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Introducing the "fiddle pinny"

Mothers’ Union member Joan Colwell explains how this simple activity quilt can be an incredible comfort for someone suffering with dementia

03 Jan 2015

I was at a charity event when I first heard the term ‘fiddle pinny’. I was talking to a lady who described to me a kind of activity quilt for people with dementia, and very kindly offered to send me details and a sample.

Soon after, I was speaking to an elderly gentleman in church one Sunday. He was struggling to care for his wife who was in the later stages of dementia and, he told me, was constantly ‘fiddling’ with the ribs of her jumpers and cardigans. This upset him greatly because, however hard he tried to keep her looking her usually neat self, her clothing was becoming worn and he knew that this was something which upset her. I told him about the quilts which I was hoping to make and he immediately requested one. Later he would tell me how much it helped his wife.

Inspired by this initial success, I made several quilts and showed them to members of local Mothers’ Union branches in Chester and my own church congregation. Once members understood what they were for and how relatively simple they are to make, word soon spread and the idea was taken up by members across the diocese. An email to one deanery leader from the manager of a local residential home, telling us what a wonderful resource the quilts were proving to be, was enough for me to realise that this was something more Mothers’ Union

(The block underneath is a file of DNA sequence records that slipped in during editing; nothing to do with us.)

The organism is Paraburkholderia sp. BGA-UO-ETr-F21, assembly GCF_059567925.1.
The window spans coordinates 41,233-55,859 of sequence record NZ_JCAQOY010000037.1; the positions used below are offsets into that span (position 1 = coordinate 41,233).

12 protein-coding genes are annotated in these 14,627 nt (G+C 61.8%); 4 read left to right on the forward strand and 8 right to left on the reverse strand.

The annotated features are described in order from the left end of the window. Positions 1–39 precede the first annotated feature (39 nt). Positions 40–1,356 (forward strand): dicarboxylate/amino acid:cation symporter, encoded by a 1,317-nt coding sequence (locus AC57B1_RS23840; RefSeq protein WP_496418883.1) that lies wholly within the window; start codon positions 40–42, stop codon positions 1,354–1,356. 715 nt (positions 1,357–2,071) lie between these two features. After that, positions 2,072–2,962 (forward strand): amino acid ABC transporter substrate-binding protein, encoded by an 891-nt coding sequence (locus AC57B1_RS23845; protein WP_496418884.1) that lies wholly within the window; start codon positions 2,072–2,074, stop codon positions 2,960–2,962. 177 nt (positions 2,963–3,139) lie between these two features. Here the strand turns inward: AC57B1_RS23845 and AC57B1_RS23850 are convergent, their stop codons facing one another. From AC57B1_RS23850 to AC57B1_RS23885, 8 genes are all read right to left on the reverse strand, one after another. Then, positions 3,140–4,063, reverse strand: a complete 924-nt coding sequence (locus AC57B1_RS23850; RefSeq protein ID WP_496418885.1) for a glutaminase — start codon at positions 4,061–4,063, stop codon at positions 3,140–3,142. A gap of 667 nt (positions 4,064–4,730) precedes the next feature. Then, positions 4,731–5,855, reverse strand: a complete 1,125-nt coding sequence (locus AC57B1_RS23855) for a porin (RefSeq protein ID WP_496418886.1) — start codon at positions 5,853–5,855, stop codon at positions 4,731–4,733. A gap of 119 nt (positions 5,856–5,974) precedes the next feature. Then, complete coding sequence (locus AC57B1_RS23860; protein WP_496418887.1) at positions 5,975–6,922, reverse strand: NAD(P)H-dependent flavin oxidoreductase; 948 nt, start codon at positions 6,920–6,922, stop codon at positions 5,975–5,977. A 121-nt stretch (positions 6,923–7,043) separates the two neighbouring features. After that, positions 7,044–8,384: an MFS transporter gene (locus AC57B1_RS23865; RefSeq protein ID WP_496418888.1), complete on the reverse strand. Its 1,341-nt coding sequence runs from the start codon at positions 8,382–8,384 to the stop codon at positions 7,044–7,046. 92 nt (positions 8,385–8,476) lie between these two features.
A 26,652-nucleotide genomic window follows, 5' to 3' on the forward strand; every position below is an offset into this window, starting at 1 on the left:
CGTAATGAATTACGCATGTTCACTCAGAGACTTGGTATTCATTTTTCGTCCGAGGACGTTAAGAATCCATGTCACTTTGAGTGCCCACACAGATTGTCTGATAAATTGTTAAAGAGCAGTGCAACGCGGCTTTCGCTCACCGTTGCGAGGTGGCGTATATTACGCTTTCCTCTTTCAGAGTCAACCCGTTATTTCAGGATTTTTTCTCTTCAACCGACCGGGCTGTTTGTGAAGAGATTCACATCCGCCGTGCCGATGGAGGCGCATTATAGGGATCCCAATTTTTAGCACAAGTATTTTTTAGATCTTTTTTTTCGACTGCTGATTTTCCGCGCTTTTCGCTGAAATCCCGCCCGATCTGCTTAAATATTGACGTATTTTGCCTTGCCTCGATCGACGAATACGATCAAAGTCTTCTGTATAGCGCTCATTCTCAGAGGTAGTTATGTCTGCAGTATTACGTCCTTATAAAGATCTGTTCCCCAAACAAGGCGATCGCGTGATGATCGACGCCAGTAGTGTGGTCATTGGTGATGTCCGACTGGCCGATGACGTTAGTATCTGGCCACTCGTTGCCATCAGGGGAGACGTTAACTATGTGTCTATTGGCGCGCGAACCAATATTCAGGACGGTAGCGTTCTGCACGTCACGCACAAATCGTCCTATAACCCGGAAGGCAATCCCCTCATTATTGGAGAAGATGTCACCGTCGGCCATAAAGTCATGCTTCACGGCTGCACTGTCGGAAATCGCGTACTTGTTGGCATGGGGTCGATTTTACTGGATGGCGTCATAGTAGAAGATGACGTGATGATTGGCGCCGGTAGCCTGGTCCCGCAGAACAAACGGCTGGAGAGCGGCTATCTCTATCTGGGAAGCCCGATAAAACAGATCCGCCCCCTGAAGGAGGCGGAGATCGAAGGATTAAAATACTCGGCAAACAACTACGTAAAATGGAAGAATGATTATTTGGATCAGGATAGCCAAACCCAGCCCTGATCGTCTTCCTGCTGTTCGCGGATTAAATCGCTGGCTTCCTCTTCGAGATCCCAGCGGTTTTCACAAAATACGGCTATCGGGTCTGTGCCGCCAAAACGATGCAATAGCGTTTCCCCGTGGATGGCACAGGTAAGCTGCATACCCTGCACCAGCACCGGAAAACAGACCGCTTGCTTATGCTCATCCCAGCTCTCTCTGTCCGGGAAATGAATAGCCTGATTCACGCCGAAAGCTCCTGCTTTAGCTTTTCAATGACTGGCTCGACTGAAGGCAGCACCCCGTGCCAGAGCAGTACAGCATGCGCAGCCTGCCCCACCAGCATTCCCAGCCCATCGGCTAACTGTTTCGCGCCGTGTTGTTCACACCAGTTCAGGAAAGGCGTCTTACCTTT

members would undoubtedly like to take on board as a project. I took the idea to a Mothers’ Union conference in 2014 which provoked a lot of interest and, following on from that initial reaction, I have been contacted by members from all over the globe.


Since then, in Chester we have provided quilts to several local homes and have received lots of positive feedback from both staff and families. The quilts provide a comfort to those with dementia and, because we try to include pictures on them, can also help offer conversation starters. Each quilt has a zipped pocket and lots of other items – different types of fastenings (buttons, loops etc) and as many different textures (shiny, furry etc) as possible.

I have been told that other dioceses have begun making quilts and one hospital has asked that certain items be included on the quilts, because they are using them as a resource to assess patients with dementia.

Activity quilts are not suitable for everyone with dementia but for those who can use them, the positive results we have received have shown that they are needed and are gratefully received. I can never get enough quilts to satisfy the demand and am very grateful for the members who have supported this project – it is wonderful to see what lovely quilts people make and how well they are received.

The instructions for making the quilts are now featured on the Inspired pages  (see the members’ section). I only wish I had known about them sooner - I would have liked to have been able to make one for my own mother when she had dementia towards the end of her life. She would have loved it!

Joan CoIwell is a General Trustee for Mothers’ Union in Chester Diocese and works within the Action & Outreach Unit. She is married to Barrie, and has two children, six grandchildren and two great-grandchildren.